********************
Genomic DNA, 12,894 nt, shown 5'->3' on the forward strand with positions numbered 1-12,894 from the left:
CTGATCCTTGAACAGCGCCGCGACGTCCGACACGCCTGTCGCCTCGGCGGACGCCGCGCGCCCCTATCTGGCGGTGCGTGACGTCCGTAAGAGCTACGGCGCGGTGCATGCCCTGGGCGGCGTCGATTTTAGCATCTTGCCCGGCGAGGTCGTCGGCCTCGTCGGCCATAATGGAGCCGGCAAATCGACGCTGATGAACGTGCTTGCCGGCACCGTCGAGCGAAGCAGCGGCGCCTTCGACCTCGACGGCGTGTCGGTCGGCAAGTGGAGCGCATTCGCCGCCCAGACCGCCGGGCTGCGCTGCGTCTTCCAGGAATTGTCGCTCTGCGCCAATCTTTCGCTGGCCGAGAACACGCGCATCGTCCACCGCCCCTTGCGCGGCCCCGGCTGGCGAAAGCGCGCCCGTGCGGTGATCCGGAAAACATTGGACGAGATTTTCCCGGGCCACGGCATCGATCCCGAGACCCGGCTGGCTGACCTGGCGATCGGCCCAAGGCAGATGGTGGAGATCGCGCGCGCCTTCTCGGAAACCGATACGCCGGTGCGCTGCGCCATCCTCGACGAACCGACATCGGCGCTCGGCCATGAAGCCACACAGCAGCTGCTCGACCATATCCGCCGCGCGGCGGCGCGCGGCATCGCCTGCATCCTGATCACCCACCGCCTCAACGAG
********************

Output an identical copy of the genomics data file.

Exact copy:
Genomic DNA, 12,894 nt, shown 5'->3' on the forward strand with positions numbered 1-12,894 from the left:
CTGATCCTTGAACAGCGCCGCGACGTCCGACACGCCTGTCGCCTCGGCGGACGCCGCGCGCCCCTATCTGGCGGTGCGTGACGTCCGTAAGAGCTACGGCGCGGTGCATGCCCTGGGCGGCGTCGATTTTAGCATCTTGCCCGGCGAGGTCGTCGGCCTCGTCGGCCATAATGGAGCCGGCAAATCGACGCTGATGAACGTGCTTGCCGGCACCGTCGAGCGAAGCAGCGGCGCCTTCGACCTCGACGGCGTGTCGGTCGGCAAGTGGAGCGCATTCGCCGCCCAGACCGCCGGGCTGCGCTGCGTCTTCCAGGAATTGTCGCTCTGCGCCAATCTTTCGCTGGCCGAGAACACGCGCATCGTCCACCGCCCCTTGCGCGGCCCCGGCTGGCGAAAGCGCGCCCGTGCGGTGATCCGGAAAACATTGGACGAGATTTTCCCGGGCCACGGCATCGATCCCGAGACCCGGCTGGCTGACCTGGCGATCGGCCCAAGGCAGATGGTGGAGATCGCGCGCGCCTTCTCGGAAACCGATACGCCGGTGCGCTGCGCCATCCTCGACGAACCGACATCGGCGCTCGGCCATGAAGCCACACAGCAGCTGCTCGACCATATCCGCCGCGCGGCGGCGCGCGGCATCGCCTGCATCCTGATCACCCACCGCCTCAACGAG